Shelf Appeal is having a fashion moment. Due (perhaps) to spending last Saturday night with 3 veritable pinks of fashion and one rather fashionable young (to me) man. I came away wanting to do another post on something frothy.
The magazine Vogue follows me around like Linus’s blanket. I know I shouldn’t be so attached to it but it makes me content to have it. And that is Vogue from America, Japan and Britain. In that order.
American Vogue is very sure of itself. It is sure of its establishment position, iced with aesthetic verve from Grace Coddington. It sometimes has longish articles worth reading. They do funny things to their cover girls, in terms of eyebrows. But all in all I find I like to read it a lot.
Japanese Vogue is the best looking Vogue and commissions the best illustrations. In fact they have revived fashion illustration within the Vogue stable. I wrote two articles for them last year, which made me rather proud of myself. Getting the ‘V’ word on my CV has been a lifelong ambition.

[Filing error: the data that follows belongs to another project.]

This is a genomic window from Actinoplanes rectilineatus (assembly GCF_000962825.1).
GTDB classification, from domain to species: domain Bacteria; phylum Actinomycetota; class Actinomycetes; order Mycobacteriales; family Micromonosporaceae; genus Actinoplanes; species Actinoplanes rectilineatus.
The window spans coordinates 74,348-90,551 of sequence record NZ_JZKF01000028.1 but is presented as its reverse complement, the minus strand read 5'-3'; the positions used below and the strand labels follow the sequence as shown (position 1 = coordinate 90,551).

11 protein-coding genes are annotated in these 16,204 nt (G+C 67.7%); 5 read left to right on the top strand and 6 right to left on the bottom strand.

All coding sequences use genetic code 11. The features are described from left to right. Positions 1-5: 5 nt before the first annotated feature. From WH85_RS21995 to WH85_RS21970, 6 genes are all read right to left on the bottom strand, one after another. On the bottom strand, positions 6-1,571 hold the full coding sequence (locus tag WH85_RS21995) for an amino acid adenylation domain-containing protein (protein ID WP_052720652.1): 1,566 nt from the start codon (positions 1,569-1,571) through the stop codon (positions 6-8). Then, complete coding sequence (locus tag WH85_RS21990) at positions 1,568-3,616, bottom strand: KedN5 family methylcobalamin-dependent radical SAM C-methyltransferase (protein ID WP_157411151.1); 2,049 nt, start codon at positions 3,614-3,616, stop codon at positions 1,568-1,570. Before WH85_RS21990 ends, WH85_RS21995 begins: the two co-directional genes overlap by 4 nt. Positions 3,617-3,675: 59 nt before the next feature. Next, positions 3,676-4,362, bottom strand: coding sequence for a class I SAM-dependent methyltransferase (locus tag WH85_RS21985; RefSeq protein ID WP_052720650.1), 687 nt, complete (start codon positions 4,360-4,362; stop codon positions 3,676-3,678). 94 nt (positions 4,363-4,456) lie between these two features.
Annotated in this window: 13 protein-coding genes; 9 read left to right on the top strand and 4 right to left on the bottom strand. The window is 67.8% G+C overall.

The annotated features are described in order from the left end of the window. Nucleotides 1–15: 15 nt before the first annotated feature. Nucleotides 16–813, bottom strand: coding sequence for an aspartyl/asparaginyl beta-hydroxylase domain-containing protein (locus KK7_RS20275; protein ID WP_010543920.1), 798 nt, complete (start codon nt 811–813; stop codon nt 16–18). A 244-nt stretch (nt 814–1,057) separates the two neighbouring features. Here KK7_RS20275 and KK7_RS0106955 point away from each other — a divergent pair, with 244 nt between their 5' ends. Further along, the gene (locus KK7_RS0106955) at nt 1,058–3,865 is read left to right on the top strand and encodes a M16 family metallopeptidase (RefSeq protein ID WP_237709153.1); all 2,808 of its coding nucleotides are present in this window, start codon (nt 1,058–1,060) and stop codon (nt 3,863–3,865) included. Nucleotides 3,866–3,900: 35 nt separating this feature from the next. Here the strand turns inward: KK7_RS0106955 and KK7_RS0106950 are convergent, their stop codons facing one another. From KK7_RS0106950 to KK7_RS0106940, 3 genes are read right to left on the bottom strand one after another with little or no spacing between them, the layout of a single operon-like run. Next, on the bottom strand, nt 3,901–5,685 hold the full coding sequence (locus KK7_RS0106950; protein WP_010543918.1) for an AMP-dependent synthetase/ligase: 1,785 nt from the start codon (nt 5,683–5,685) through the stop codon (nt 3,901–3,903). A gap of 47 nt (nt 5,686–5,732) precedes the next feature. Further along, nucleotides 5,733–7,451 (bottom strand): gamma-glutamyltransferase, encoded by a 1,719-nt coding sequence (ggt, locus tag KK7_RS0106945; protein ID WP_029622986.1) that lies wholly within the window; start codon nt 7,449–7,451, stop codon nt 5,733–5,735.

British Vogue I struggle with. I loved it with a passion during what I call the Bruce Weber years. Under Liz Tilberis. Bronzed bodies and blowsy flowers. I still get it every month but I never expect to be enthused by the contents or the photos. A good Tim Walker shoot will perk it up occasionally. Other than that..
But what it once was – British Vogue – was tremendous. The covers, the illustrations, the style. Even off-shoots like the Vogue Patterns supplements were smart. The smaller Vogue Knitting Book (pictured here from Spring 1947) was equally tasty.
This cover, which I am pretty certain is by Clifford Coffin, is a masterpiece. The clothes sublime. The sandals outclass any Birkenstocks. And the model, who might not pass muster these days, makes the whole thing.